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600 Capitol Way North, Olympia, WA 98501-1091

This document is provided for archival purposes only.
Archived documents do not reflect current WDFW regulations or policy and may contain factual inaccuracies.

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March 12, 2004
Contact: Pat Pattillo, (360) 902-2705;
Or: Doug Williams, (360) 902-2256

Federal panel adopts summer ocean salmon fishing options

OLYMPIA - Despite preseason forecasts for strong runs of chinook and coho salmon to many Washington rivers, catch quotas for this summer's coastal salmon fisheries will likely be lower than those established last year.

Fishing options adopted today by the federal Pacific Fishery Management Council (PFMC) reflect a continuing need to limit pressure on weak stocks of Columbia River and Puget Sound chinook salmon.

All three options for recreational fisheries are lower than the final quotas for chinook and coho salmon last year. A final decision on this year's ocean fishing seasons will be made by the PFMC during its April 5-9 meeting in Sacramento.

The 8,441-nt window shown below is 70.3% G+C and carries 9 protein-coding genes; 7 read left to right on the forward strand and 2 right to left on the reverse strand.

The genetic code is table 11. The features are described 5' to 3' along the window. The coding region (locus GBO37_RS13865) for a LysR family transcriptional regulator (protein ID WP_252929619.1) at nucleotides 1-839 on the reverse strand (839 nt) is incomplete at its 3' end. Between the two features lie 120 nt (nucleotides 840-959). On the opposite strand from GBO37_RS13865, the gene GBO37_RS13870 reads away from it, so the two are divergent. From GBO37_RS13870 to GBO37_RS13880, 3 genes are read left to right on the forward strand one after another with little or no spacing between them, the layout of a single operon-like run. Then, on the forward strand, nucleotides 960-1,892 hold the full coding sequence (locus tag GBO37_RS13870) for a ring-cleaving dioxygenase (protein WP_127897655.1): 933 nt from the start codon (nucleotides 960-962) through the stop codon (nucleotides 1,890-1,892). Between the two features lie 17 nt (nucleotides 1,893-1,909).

"The options adopted under this federal fisheries process give us a management framework that ensures weak salmon stocks get the conservation protection they need as we shape biologically sound fishing opportunities on healthy stocks," said Washington Department of Fish and Wildlife (WDFW) Director Jeff Koenings.

The council's proposed ocean recreational fishing options for 2004 are:

  • 58,000 chinook and 206,250 coho;
  • 45,000 chinook and 168,750 coho; and
  • 30,000 chinook and 131,250 coho.

In 2003, the PFMC adopted recreational ocean fishing quotas of 59,600 chinook and 225,000 coho salmon. The actual recreational ocean catch in 2003 was 36,500 chinook and 168,800 coho.

While overall salmon abundances appear to be healthy in many portions of the state this year, a few critically low salmon stocks - including Puget Sound chinook - will require extra protection, said Phil Anderson, WDFW special assistant to the director.

These stocks are protected by the federal Endangered Species Act and mix with more abundant wild and hatchery salmon stocks in coastal and pre-terminal marine areas, Anderson said.

In conjunction with the federal PFMC process, state and tribal co-managers are developing fishing seasons for "inside" waters, including Puget Sound, the Strait of Juan de Fuca and Hood Canal.

The state and tribes are scheduled to meet March 17 at 9 a.m. at the Lynnwood Embassy Suites, and again on March 30 at the SeaTac Holiday Inn, to continue development of this year's comprehensive salmon-fishing plan.

Both ocean and Puget Sound fishing plans should be completed by the end of the PFMC's meeting in Sacramento.

More information on the preseason salmon planning process is available on WDFW's "North of Falcon" webpage on the Internet.